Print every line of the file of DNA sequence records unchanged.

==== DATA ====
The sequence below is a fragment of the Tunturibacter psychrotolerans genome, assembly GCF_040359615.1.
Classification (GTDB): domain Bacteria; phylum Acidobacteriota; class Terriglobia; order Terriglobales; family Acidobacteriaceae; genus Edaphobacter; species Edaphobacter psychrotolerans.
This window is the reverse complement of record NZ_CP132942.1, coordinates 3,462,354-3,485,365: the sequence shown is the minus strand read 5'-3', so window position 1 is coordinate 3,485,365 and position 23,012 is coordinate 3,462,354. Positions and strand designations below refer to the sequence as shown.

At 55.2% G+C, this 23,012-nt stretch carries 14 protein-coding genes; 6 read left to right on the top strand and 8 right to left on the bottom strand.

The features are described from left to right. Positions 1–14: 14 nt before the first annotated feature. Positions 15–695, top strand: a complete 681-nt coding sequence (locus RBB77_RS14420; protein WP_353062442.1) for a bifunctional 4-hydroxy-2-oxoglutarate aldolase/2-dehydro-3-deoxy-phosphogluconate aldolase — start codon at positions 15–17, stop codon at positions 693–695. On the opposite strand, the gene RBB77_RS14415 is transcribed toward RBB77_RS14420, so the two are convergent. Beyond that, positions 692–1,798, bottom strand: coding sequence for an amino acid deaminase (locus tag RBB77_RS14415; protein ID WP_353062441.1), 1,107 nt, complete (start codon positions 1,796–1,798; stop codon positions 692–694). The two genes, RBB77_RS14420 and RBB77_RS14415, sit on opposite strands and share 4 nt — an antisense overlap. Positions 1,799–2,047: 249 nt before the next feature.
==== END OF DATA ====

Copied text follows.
The sequence below is a fragment of the Tunturibacter psychrotolerans genome, assembly GCF_040359615.1.
Classification (GTDB): domain Bacteria; phylum Acidobacteriota; class Terriglobia; order Terriglobales; family Acidobacteriaceae; genus Edaphobacter; species Edaphobacter psychrotolerans.
This window is the reverse complement of record NZ_CP132942.1, coordinates 3,462,354-3,485,365: the sequence shown is the minus strand read 5'-3', so window position 1 is coordinate 3,485,365 and position 23,012 is coordinate 3,462,354. Positions and strand designations below refer to the sequence as shown.

At 55.2% G+C, this 23,012-nt stretch carries 14 protein-coding genes; 6 read left to right on the top strand and 8 right to left on the bottom strand.

The features are described from left to right. Positions 1–14: 14 nt before the first annotated feature. Positions 15–695, top strand: a complete 681-nt coding sequence (locus RBB77_RS14420; protein WP_353062442.1) for a bifunctional 4-hydroxy-2-oxoglutarate aldolase/2-dehydro-3-deoxy-phosphogluconate aldolase — start codon at positions 15–17, stop codon at positions 693–695. On the opposite strand, the gene RBB77_RS14415 is transcribed toward RBB77_RS14420, so the two are convergent. Beyond that, positions 692–1,798, bottom strand: coding sequence for an amino acid deaminase (locus tag RBB77_RS14415; protein ID WP_353062441.1), 1,107 nt, complete (start codon positions 1,796–1,798; stop codon positions 692–694). The two genes, RBB77_RS14420 and RBB77_RS14415, sit on opposite strands and share 4 nt — an antisense overlap. Positions 1,799–2,047: 249 nt before the next feature.